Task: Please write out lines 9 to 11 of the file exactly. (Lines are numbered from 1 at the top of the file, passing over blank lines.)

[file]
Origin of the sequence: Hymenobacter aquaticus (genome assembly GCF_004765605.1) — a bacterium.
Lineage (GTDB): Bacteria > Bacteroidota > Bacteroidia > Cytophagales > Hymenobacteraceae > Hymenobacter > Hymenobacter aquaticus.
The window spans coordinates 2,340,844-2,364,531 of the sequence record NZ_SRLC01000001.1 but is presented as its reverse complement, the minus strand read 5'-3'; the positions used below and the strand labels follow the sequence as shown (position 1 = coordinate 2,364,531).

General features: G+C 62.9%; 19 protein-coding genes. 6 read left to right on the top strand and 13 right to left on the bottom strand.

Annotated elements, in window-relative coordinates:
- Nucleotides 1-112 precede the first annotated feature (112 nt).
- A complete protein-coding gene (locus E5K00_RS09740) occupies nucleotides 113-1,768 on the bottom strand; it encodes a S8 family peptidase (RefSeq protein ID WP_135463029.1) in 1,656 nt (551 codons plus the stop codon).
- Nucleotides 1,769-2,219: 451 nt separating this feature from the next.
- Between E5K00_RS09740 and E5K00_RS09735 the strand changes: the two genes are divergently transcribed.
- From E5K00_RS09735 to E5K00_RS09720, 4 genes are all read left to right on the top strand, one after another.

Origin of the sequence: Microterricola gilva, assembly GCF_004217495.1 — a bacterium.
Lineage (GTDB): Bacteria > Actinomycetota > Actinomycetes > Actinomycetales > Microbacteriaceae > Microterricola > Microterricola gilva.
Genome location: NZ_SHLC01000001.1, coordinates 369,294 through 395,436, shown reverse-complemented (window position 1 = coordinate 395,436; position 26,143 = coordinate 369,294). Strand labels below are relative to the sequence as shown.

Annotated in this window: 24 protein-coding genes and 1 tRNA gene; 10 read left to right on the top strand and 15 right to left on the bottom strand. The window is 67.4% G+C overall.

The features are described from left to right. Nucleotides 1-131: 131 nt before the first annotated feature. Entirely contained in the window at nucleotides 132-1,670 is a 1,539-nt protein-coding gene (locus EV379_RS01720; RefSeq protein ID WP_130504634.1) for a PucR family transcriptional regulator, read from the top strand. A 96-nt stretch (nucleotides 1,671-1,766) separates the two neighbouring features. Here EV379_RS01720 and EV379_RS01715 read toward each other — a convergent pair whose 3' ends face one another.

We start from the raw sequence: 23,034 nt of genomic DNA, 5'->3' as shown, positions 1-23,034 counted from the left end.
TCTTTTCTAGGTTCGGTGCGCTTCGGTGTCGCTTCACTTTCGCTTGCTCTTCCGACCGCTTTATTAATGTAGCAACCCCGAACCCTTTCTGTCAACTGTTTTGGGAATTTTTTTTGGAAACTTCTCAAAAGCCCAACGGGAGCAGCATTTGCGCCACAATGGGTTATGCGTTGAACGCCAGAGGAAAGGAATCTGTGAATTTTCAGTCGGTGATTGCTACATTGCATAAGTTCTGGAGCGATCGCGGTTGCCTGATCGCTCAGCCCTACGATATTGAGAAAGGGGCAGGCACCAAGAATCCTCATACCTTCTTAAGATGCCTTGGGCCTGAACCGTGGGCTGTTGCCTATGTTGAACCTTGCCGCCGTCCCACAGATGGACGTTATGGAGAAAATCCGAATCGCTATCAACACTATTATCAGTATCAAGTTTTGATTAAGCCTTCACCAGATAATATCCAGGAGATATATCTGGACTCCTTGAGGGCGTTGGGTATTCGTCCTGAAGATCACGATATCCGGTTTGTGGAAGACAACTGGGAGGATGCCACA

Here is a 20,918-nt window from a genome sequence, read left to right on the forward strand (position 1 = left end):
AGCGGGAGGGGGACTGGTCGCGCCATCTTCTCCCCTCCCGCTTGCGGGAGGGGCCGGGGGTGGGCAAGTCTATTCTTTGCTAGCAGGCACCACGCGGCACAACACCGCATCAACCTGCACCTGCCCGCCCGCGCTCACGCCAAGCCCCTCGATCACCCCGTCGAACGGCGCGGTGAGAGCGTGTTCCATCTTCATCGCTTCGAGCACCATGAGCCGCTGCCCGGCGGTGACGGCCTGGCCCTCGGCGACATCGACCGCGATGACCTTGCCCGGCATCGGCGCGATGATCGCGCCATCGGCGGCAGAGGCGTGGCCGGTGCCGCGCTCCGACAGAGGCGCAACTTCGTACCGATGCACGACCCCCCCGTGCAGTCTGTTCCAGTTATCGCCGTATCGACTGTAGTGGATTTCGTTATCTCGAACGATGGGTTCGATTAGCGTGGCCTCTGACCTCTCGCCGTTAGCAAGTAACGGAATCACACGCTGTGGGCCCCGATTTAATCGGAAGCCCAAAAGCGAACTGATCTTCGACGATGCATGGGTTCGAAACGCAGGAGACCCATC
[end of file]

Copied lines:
- Between E5K00_RS09740 and E5K00_RS09735 the strand changes: the two genes are divergently transcribed.
- From E5K00_RS09735 to E5K00_RS09720, 4 genes are all read left to right on the top strand, one after another.

Origin of the sequence: Microterricola gilva, assembly GCF_004217495.1 — a bacterium.